Additional Time Divisions
The Bible indicates that in this present evil world there are additional time divisions in the plan of God. These we speak of as ‘ages.’ The first age, or era, of this world began with the Flood and continued until the death of Jacob. We refer to it as the ‘Patriarchal Age,’ because it was during this time that God dealt exclusively with the patriarchs—Noah, Abraham, Isaac, Jacob. To these God made his promises, the principal one being to Abraham—that wonderful promise that through his “seed” all the families of the earth would be blessed.—Gen. 12:1-3; 22:18
This promise indicated God’s interest in all the people, yet during that age he did nothing to show his favor to other than the patriarchs. He allowed the wicked people of Sodom and Gomorrah to continue in their sin until it came to the full; then he destroyed them. Jesus explained that if the same efforts had been made in Sodom and Gomorrah as he had made in Israel, they would have repented and not been destroyed. He said, also, that it would be more “tolerable” for Sodom and Gomorrah in the “day of judgment” than for the Israelites who rejected and persecuted him.—Matt. 10:15; 11:21,23
These statements reveal that God’s due time for extending his favor to the Sodomites is still future, and that it will be during the ‘day of judgment.’ Paul told the Athenians that God “hath appointed a day, in the which he will judge the world in righteousness.” (Acts 17:31) This again emphasizes the due time element in God’s plan. The judgment day, when God will deal with and offer his blessings to the wicked people of Sodom and Gomorrah, is an ‘appointed’ day in the Divine plan, and we may be sure that God will keep this, as well as all of his appointments.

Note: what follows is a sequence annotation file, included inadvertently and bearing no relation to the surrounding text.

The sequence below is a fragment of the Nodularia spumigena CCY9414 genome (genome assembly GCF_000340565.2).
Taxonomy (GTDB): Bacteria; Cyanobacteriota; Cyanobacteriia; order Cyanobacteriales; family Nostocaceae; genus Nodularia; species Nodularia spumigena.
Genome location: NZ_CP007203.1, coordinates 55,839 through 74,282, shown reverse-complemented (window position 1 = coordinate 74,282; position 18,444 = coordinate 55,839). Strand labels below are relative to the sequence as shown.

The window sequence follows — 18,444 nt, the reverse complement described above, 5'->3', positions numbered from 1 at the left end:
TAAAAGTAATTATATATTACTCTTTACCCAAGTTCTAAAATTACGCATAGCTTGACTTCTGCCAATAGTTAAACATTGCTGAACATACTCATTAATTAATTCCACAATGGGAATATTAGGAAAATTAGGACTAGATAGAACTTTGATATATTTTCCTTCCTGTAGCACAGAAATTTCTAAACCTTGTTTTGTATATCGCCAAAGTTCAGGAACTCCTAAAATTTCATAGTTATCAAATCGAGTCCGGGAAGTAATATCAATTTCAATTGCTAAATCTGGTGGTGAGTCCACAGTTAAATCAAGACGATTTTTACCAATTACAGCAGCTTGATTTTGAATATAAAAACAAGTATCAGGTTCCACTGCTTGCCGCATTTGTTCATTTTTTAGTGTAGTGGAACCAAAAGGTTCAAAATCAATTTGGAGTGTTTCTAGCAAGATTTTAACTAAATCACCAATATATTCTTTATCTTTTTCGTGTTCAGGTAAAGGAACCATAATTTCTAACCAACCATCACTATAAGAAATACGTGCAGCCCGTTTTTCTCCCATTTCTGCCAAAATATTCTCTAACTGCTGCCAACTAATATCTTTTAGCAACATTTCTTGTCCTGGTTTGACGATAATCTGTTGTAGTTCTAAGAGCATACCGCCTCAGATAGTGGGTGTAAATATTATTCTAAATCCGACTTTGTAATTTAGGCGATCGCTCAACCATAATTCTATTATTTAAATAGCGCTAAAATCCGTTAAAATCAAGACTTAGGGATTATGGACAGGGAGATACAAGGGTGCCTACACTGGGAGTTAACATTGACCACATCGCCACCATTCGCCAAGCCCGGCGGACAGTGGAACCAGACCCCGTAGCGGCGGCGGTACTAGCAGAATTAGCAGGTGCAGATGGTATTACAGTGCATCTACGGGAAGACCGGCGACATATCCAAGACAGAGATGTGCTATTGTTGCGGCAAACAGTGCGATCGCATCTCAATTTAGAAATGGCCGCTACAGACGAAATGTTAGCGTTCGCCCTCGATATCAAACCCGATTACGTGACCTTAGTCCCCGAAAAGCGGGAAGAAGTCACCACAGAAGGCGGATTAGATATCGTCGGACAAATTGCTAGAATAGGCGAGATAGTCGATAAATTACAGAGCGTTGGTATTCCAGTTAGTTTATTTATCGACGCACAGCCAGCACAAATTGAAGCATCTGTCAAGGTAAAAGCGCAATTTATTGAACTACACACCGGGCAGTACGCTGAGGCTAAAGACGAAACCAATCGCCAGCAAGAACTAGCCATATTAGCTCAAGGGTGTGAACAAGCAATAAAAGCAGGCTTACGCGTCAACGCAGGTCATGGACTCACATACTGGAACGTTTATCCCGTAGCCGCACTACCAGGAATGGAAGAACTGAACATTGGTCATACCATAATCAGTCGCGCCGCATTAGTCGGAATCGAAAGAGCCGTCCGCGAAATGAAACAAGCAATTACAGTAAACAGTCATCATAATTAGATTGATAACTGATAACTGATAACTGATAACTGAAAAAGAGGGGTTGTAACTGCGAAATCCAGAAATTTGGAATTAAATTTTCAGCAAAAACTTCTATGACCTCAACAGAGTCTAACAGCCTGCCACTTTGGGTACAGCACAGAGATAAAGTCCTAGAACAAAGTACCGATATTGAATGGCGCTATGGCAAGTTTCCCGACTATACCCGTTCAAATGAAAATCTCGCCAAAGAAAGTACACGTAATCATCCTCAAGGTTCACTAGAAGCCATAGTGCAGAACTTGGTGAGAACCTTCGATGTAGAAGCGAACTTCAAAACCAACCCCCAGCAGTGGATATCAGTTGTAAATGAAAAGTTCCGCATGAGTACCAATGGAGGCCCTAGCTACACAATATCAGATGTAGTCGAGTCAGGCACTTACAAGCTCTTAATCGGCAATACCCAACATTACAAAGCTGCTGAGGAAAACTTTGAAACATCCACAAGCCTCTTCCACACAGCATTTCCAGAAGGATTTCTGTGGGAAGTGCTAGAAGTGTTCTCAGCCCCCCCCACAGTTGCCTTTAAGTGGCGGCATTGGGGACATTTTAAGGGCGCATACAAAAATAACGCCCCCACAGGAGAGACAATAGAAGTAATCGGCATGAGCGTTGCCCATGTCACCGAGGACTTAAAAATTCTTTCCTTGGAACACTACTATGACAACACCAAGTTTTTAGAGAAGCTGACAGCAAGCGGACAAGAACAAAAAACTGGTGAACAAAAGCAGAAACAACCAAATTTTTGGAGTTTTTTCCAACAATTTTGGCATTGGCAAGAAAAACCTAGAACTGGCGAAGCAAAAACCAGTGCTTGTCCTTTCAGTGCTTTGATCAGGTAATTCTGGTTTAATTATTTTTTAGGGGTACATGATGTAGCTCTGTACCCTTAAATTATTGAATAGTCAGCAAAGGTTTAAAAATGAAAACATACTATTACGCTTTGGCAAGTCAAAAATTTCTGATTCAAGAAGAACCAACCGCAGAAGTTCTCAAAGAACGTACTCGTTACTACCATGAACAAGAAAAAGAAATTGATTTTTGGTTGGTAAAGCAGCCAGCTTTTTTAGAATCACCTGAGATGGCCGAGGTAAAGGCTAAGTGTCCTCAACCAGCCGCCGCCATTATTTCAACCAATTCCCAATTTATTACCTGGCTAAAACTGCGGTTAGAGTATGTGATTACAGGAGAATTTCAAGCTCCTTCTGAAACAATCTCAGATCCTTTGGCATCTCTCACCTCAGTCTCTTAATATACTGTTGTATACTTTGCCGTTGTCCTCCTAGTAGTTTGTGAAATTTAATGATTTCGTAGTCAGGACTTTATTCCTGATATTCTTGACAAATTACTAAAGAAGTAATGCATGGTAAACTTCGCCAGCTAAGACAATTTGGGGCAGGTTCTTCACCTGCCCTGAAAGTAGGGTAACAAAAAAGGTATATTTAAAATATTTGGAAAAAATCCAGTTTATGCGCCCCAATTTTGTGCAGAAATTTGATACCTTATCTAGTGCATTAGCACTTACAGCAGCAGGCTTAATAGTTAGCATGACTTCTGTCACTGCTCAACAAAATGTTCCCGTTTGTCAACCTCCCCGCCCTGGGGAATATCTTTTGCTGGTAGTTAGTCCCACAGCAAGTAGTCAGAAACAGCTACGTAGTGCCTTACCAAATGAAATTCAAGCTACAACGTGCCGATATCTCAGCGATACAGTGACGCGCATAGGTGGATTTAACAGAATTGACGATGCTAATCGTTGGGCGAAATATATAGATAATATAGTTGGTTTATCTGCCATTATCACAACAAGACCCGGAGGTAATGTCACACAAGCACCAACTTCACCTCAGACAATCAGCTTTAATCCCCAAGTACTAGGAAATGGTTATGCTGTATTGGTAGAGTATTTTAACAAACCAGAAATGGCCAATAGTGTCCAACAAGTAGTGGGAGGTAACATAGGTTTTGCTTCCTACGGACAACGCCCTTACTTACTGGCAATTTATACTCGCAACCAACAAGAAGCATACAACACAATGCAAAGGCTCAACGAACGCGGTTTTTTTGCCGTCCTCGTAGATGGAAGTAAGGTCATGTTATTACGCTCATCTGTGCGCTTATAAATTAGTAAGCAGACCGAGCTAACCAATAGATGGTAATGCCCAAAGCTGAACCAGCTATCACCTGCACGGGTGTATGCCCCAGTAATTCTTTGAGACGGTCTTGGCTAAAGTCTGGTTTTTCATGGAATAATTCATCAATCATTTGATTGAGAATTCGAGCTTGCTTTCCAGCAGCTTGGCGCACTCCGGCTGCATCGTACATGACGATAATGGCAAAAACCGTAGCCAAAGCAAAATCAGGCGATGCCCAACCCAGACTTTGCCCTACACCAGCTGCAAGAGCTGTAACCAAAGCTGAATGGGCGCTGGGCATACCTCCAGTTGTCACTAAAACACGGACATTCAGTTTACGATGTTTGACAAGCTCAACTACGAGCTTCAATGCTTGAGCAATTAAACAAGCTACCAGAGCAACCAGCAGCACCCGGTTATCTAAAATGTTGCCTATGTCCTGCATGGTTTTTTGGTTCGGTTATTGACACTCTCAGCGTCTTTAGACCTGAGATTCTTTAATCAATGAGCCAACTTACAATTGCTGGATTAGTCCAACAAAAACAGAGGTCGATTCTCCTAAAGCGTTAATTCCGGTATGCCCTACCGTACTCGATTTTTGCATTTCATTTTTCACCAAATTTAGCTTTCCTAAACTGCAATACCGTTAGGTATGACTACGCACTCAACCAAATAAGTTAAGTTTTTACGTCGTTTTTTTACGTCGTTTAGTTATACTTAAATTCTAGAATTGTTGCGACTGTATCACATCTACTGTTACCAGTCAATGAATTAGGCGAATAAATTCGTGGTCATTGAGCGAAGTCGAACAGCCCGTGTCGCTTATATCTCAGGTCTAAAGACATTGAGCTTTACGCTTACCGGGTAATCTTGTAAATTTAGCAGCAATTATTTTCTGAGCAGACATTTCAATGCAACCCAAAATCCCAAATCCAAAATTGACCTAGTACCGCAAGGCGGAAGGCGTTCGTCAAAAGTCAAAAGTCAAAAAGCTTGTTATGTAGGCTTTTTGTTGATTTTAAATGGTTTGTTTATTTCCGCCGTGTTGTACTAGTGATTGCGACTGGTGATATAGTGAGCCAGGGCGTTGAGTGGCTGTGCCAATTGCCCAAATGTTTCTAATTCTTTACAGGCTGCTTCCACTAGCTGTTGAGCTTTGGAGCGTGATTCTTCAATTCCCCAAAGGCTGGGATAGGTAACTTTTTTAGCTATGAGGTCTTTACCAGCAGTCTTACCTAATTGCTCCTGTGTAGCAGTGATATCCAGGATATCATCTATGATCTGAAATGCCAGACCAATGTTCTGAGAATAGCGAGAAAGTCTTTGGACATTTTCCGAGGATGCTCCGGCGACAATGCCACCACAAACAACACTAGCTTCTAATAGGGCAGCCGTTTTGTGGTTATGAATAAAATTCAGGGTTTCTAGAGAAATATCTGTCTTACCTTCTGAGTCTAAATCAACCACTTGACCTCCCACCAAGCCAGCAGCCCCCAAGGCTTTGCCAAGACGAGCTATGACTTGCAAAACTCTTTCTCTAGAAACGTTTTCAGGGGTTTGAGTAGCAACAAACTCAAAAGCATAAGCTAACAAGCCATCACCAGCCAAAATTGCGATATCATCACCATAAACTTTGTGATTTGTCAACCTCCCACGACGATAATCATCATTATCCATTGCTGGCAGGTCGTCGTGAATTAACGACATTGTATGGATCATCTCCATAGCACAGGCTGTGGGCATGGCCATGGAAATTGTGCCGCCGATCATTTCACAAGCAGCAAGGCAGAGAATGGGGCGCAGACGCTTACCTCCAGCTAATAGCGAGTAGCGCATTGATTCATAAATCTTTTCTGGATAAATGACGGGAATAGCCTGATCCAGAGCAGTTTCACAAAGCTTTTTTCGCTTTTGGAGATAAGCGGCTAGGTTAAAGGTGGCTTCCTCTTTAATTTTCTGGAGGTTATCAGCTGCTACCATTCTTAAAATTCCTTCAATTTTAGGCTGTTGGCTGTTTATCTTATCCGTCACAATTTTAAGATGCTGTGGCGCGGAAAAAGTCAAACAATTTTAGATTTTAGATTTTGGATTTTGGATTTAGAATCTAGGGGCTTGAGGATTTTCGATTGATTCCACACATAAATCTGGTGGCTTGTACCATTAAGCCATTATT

The Jewish Age
The patriarchal age ended with the death of Jacob. On his deathbed, Jacob gathered his twelve sons around him and pronounced blessings upon each one. They were the nucleus of the nation of Israel. And from the death of Jacob to the First Advent of Christ, God’s dealings were exclusively with this nation. He visited and delivered the nation from its slavery in Egypt. Through Moses, he gave this people his Law. He sent his prophets to them. Through the Prophet Amos the Lord said to Israel, “You only have I known of all the families of the earth.”—Amos 3:2
Jesus came in the final years of the Jewish Age, and he respected his Heavenly Father’s special appointment with Israel. When sending his disciples into the ministry he said to them, “Go not into the way of the Gentiles, and into any city of the Samaritans enter ye not: But go rather to the lost sheep of the house of Israel.” (Matt. 10:5,6) This was no indication that Jesus did not love the Gentiles, nor did it mean that God’s promise to bless all the nations of the earth had been forgotten. It was merely that the due time had not yet arrived for Divine favor to be extended to other than this one nation.
When Jesus was raised from the dead he removed this restriction, saying to his disciples just before he left them, “Ye shall be witnesses unto me both in Jerusalem, and in all Judea, and in Samaria, and unto the uttermost part of the earth.” (Acts 1:8) This broadening of the witness represented the beginning of a new age in the plan of God—the Gospel Age. During the Jewish Age God dealt with a nation as a nation. During the Gospel Age he has carried on his work through the proclamation of the Gospel to all nations, and has accepted and blessed as his people all those who have responded to the drawing power of the Gospel, regardless of their race or nationality.